While none of the songs we chose for the protest compilation made us want to riot in the streets, a few of them did get our blood moving. Dirty Words’ “American Dream” and New Liberty’s “Can’t Be Divided,” the most rock and roll songs of the group, have that anthemic sing-along quality that empowers both the song and the listener. The kids in Dirty Words (which has since disbanded to form other projects) wrote “American Dream” as a rejection of the bourgeois symbols of success and happiness their conservative Christian parents clung to. “It’s saying, ‘Yeah you got a nice family and nice cars, but you sure ain’t happy, and I’m not going to grow up to be unhappy like you,’ ” explained guitarist/vocalist Kasey Herbison. “It doesn’t sound very nice when I say it, but that’s really what it is.”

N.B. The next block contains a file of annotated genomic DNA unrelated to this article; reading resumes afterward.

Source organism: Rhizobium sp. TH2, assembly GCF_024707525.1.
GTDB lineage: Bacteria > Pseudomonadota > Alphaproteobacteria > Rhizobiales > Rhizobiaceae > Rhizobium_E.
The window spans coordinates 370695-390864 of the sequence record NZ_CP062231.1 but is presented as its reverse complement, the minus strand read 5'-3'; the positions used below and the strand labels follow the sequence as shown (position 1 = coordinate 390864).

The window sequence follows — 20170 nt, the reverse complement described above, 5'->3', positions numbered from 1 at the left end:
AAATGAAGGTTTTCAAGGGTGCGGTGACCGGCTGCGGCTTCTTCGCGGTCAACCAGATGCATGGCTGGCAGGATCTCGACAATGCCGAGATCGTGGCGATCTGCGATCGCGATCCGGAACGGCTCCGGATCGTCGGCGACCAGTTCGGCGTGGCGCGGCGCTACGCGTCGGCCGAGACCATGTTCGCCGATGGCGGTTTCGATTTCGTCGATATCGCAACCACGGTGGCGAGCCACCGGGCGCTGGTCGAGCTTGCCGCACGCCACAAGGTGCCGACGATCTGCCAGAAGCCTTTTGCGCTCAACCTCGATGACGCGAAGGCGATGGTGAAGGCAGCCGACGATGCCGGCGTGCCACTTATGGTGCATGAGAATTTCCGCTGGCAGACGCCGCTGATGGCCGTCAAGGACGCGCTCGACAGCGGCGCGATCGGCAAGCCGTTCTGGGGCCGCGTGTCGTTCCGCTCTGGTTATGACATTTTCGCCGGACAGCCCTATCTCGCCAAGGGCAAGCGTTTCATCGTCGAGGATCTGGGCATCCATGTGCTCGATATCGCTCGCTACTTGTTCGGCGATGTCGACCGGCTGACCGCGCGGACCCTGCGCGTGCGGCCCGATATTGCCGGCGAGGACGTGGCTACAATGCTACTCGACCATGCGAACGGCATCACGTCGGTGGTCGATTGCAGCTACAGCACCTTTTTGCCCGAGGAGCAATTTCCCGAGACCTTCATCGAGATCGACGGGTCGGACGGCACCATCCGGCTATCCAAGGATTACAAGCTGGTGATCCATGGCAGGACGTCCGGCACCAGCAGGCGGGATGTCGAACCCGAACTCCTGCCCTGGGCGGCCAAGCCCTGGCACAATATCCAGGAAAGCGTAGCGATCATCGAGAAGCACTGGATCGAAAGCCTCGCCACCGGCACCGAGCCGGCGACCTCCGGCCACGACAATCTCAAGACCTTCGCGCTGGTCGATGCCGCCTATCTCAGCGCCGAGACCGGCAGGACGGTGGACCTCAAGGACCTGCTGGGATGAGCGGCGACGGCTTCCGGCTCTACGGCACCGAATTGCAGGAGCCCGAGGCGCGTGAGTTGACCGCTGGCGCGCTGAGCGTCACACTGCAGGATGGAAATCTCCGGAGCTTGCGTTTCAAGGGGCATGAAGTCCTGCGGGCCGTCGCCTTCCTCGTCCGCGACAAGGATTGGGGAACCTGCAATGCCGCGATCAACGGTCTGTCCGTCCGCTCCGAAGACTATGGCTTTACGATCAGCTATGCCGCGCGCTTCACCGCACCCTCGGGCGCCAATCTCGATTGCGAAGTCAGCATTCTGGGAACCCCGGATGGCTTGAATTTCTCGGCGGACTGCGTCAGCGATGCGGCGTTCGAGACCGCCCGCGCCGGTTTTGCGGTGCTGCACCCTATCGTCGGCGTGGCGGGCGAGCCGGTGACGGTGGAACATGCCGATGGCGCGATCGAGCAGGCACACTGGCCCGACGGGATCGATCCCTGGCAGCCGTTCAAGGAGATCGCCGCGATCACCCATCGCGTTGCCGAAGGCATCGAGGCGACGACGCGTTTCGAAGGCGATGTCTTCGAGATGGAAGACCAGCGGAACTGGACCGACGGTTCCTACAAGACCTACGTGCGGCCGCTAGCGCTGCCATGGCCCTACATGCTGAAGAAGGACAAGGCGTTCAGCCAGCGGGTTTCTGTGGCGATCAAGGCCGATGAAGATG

“This is our American Dream
My kid’s on the football team
Two-story house that’s always clean
Someone tell me why I’m not happy — right now”
— “American Dream,” Dirty Words
The confluence of an increasingly imperialistic government and widespread voter apathy in the U.S. is leading to a perfect storm of revolution that New Liberty’s Shane Mac wouldn’t mind writing the soundtrack for. “I’ve always been interested in the idea of a revolution and what occurs when a large number of people disagree with the justifications or ‘reasoning’ for certain events. New Liberty has a strong interest in living free and exercising our rights as human beings, not just as citizens or whatever the powers that be choose to call us.”